2015 Eric Cottat Sancerre Rosé (Previously $18)

SKU #1264652 Vinous

 Light, bright orange. Zesty, sharply focused citrus fruit and strawberry scents are complemented by suggestions of succulent herbs and candied rose. Juicy and gently sweet, offering pliant red fruit flavors and a touch of bitter blood orange. Clings with good, spicy tenacity, leaving a subtle rose pastille note behind. (JR)  (6/2016)

K&L Notes

Light and pale in color with fresh, crunchy strawberries on the nose and chalky minerals in the background. Fresh and light on the palate with a good focus of fruit throughout. This is a very well made rosé that deserves some more time in the bottle or, even a couple of hours in a decanter. Will go well with pretty much any style or type of food you can throw at it. (Eric Story, K&L Loire buyer)

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Price: $11.99
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Staff Image By: Jeffrey Jones | K&L Staff Member | Review Date: 9/26/2016 | Send Email
A wonderful all round Rose that drinks well alone or will go well with fish and other light foods. There are light red fruit aromas that lead to a fresh, light, clean and crisp wine. It is very easy to drink and enjoy.

Staff Image By: Gary Norton | K&L Staff Member | Review Date: 9/9/2016 | Send Email
Focused and linear, Eric Cottat's Sancerre Rose is my go-to wine when I'm enjoying a roasted or braised poultry dish. Zippy mineral notes, red fruit and citrus zest are front and center here. Great value in Sancerre.

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Pinot Noir

- One of France's most legendary grapes and the grape that earned Burgundy its reputation. The parent of varietals like Pinot Gris/Grigio and Pinot Blanc, Pinot Noir is blue to violet to indigo in color with relatively thin skins, and it is said to have been cultivated in France for more than 2,000 years. At its best, Pinot Noir creates elegant wines that are filled with primary red fruit aromas and flavors while young, revealing with an array of secondary characteristics like earth, smoke, violet, truffle and game with age. The varietal is also known, perhaps better than any, for its ability to translate terroir, or a sense of place. While the best Pinot Noir still comes from Burgundy, it is being produced with increasing success in cooler climates around the world. In France, it is part of the trifecta of grapes that can go into Champagne, and it is also grown in Alsace, Irancy, Jura, Savoie, Lorraine and Sancerre. Outside of France it is produced under the names Pinot Nero and Blauburgunder in Italy's mountainous regions, as Spätburgunder in Germany and as Blauburgunder in Austria. In the US, Pinot Noir has found suitable growing conditions in the cooler parts of California, including Carneros, the Russian River Valley, the Anderson Valley, the Sonoma Coast, Monterey County, the Santa Lucia Highlands and Santa Barbara County, as well as in Oregon's Willamette Valley. In recent years, New Zealand has demonstrated its ability to interpret this hard-to-grow varietal, with successful bottlings coming from careful and attentive growers in Central Otago, Martinborough and Canterbury. Chile is also an up-and-coming region for Pinot Noir, creating fresh, fruit-forward, early-drinking and affordable Pinots from the coastal Casablanca Valley and the Limari Valley.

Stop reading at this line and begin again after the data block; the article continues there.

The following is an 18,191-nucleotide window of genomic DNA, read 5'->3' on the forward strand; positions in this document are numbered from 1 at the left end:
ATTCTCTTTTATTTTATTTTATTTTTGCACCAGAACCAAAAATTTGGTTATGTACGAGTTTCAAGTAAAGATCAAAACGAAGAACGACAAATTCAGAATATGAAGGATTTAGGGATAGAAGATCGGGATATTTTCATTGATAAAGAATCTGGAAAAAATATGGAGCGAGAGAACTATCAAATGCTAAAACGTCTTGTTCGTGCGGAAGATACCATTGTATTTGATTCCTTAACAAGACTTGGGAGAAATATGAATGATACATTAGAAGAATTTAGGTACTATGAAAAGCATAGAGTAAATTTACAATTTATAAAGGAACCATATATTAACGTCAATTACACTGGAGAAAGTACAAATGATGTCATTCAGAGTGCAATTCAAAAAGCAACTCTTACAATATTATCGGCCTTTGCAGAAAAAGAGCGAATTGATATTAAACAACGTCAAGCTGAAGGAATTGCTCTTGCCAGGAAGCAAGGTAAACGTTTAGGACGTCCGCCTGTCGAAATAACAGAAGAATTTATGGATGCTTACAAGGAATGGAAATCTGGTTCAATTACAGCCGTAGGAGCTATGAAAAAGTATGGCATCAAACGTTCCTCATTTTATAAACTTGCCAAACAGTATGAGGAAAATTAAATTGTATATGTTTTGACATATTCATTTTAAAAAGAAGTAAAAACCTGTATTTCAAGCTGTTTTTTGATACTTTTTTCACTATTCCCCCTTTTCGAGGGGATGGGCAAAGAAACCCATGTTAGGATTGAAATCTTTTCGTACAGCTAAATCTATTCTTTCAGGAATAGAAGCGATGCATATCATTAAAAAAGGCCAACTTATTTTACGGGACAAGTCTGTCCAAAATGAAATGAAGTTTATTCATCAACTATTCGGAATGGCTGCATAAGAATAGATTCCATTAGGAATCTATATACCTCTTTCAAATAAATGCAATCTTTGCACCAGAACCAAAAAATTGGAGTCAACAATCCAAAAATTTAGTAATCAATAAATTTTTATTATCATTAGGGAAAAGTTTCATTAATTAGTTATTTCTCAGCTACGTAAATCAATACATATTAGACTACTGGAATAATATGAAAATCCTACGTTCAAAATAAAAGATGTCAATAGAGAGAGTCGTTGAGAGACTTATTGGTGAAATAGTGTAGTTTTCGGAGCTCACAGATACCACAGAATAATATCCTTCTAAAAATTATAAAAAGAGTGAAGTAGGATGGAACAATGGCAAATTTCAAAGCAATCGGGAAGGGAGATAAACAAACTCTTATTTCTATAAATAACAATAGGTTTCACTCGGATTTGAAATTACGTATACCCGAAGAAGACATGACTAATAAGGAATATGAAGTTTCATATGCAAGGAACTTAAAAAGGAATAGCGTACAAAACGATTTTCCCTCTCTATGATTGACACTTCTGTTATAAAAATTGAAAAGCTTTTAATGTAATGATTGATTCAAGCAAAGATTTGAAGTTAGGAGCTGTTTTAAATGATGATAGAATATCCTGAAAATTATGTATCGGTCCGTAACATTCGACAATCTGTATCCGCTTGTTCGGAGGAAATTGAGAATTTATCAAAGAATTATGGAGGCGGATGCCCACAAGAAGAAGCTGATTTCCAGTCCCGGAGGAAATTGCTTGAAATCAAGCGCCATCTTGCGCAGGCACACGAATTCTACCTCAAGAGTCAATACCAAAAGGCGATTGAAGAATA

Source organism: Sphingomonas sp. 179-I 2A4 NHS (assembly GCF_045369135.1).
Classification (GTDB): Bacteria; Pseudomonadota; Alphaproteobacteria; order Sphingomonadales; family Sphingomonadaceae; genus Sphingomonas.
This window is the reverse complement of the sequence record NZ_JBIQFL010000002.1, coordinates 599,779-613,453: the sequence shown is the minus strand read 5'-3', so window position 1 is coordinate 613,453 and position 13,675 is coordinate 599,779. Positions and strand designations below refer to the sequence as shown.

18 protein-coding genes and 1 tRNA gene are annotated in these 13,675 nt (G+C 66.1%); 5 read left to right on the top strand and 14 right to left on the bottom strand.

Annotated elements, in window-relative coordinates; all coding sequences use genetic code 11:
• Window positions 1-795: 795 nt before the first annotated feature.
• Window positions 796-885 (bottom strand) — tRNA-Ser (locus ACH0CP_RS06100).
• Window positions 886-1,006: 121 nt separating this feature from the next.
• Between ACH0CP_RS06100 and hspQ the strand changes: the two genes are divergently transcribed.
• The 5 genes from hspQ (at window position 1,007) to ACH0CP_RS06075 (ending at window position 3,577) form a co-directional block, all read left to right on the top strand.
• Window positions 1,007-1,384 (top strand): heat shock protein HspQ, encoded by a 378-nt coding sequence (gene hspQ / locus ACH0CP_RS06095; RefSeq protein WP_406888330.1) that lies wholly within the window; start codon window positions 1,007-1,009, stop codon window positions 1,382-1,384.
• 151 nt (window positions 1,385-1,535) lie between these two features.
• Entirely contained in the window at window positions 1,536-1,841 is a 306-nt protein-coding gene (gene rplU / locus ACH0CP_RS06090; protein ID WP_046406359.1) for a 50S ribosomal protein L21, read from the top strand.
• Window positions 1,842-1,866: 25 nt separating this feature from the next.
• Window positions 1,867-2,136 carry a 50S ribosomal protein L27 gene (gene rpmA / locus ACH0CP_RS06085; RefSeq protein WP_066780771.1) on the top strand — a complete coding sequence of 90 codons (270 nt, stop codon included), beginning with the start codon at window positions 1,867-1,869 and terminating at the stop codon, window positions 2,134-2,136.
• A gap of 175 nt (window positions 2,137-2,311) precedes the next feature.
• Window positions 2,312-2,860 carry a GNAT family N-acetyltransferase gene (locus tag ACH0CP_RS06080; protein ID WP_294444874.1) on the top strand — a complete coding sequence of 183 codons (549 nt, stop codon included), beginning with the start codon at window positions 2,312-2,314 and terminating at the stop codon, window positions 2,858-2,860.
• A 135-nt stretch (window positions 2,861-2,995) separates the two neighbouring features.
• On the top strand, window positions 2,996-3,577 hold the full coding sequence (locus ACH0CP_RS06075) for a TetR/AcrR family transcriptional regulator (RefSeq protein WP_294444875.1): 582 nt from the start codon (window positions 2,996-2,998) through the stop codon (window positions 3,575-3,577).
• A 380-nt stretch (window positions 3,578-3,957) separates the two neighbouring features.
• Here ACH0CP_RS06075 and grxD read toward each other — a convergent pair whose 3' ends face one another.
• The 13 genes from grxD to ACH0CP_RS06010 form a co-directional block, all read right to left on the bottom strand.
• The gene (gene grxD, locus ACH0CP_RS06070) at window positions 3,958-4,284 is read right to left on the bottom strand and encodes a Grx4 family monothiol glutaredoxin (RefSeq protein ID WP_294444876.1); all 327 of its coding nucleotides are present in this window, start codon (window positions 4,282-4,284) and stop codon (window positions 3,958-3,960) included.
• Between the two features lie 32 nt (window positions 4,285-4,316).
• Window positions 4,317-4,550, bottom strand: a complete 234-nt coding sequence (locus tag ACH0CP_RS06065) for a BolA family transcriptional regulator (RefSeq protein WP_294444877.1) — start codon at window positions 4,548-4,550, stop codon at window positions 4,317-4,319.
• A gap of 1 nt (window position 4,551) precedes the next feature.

- When it comes to wine, France stands alone. No other country can beat it in terms of quality and diversity. And while many of its Region, Bordeaux, Burgundy and Champagne most obviously, produce wine as rare, as sought-after and nearly as expensive as gold, there are just as many obscurities and values to be had from little known appellations throughout the country. To learn everything there is to know about French wine would take a lifetime. To understand and appreciate French wine, one only has to begin tasting them. Click for a list of bestselling items from all of France.


- Of all of the French wine producing regions, the Loire might produces the greatest variety of wines. They range from still to sparkling, very dry and acidic to hearty sweet, and clear in color to a deep purple. The diversity of wine produced in this region is due in part to its dynamic climate, which ranges from Continental to Mediterranean. This region is best known for Sauvignon blanc, Chenin blanc and Cabernet Franc. The most famous areas in the Loire Valley may be Sancerre and Vouvray.